The Shadow Of Tribalism

When we began to speak of our tribes several years ago, I embraced the concept wholeheartedly. Growing up third generation American my ancestors told stories of why we needed to stick together against racism and for survivalism in a country that didn’t always embrace its diversity. Tribalism embraces a poverty mindset that says we must preserve ourselves in the midst of those who would take away who we are.

Growing up in California I was privileged to have grown up with a wide variety of culture yet even then there was tribalism. When we go to eat Chinese Food in China Town we know there aren’t going to be stores where we can buy tortillas.

So the concept of “streams” and “tribes” didn’t signal any alarms until I began to examine how we use them. We use them to keep people rounded up and to keep others out. We hang onto to a sense of who is in, who is allowed to visit, and who is definitely out.

Jesus came to dispel tribalism or at least redefine it. He brought about the discussion and complexity of community while he mingled with many. When Jesus is among the people his mother and brothers show up to talk to him.

Matthew 12:46 While Jesus was still talking to the crowd, his mother and brothers stood outside, wanting to speak to him. 47 Someone told him, “Your mother and brothers are standing outside, wanting to speak to you.”

48 He replied to him, “Who is my mother, and who are my brothers?” 49 Pointing to his disciples, he said, “Here are my mother and my brothers. 50 For whoever does the will of my Father in heaven is my brother and sister and mother.”

In fact his detractors questioned his choice of dinner companions.

Matthew 9:10 While Jesus was having dinner at Matthew’s house, many tax collectors and sinners came and ate with him and his disciples. 11 When the Pharisees saw this, they asked his disciples, “Why does your teacher eat with tax collectors and sinners?”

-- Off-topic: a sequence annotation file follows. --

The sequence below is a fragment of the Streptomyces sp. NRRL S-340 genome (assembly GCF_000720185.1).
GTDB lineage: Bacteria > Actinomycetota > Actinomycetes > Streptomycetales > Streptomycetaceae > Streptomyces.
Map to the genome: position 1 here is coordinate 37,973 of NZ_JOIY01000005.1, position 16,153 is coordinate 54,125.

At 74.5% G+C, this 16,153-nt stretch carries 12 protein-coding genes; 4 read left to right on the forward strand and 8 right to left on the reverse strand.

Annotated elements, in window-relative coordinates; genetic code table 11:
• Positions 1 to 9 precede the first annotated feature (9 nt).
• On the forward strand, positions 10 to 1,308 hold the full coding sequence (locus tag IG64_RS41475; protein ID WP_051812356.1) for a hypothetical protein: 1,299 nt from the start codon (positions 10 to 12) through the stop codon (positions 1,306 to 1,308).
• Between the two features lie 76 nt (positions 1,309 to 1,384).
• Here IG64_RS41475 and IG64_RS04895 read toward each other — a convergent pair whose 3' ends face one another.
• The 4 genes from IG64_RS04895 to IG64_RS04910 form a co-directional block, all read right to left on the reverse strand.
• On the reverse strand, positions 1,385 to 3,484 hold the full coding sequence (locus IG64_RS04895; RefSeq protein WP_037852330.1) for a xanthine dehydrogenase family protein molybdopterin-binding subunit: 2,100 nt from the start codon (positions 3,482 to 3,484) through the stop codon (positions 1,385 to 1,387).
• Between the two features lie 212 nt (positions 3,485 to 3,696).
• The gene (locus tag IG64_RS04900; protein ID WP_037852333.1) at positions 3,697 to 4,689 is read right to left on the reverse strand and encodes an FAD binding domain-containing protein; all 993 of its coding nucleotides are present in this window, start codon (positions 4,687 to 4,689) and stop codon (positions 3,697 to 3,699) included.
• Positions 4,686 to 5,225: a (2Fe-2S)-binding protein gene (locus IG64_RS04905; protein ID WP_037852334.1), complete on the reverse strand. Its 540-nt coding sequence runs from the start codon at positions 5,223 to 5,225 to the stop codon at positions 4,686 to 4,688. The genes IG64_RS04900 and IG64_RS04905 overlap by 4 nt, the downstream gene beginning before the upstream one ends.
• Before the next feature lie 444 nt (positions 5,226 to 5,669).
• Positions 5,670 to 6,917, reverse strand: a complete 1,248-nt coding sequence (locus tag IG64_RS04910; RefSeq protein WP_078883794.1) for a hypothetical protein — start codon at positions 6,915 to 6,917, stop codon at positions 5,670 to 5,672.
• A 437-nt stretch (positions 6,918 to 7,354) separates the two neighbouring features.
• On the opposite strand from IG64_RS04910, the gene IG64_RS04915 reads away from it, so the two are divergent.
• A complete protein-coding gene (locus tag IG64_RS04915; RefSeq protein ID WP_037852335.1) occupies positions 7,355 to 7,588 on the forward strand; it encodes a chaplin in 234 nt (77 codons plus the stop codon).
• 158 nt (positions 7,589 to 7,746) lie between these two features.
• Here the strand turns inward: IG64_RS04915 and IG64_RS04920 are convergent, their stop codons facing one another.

Ultimately the inclusivity of whosoever is what brought him down. The tribe could not fathom sharing their lives with those who did not belong and that is the shadow which we walk in today because tribalism is still our thing. When we determine who is in and who is out not based on qualification but based on standing within the tribe we are acting out of the lack instead of embracing the abundance Jesus tried to bring. When we decide we can’t live in community within the confines of a tribe not because of evil but because of our perceived notions of where we stand within that tribe it shows we have yet to pick up our cross and follow Jesus.

As I struggle to dispel the concept of tribalism and embrace inclusive community I doubt this will be the last post on the topic but it begins the process of discovering my role in it all.

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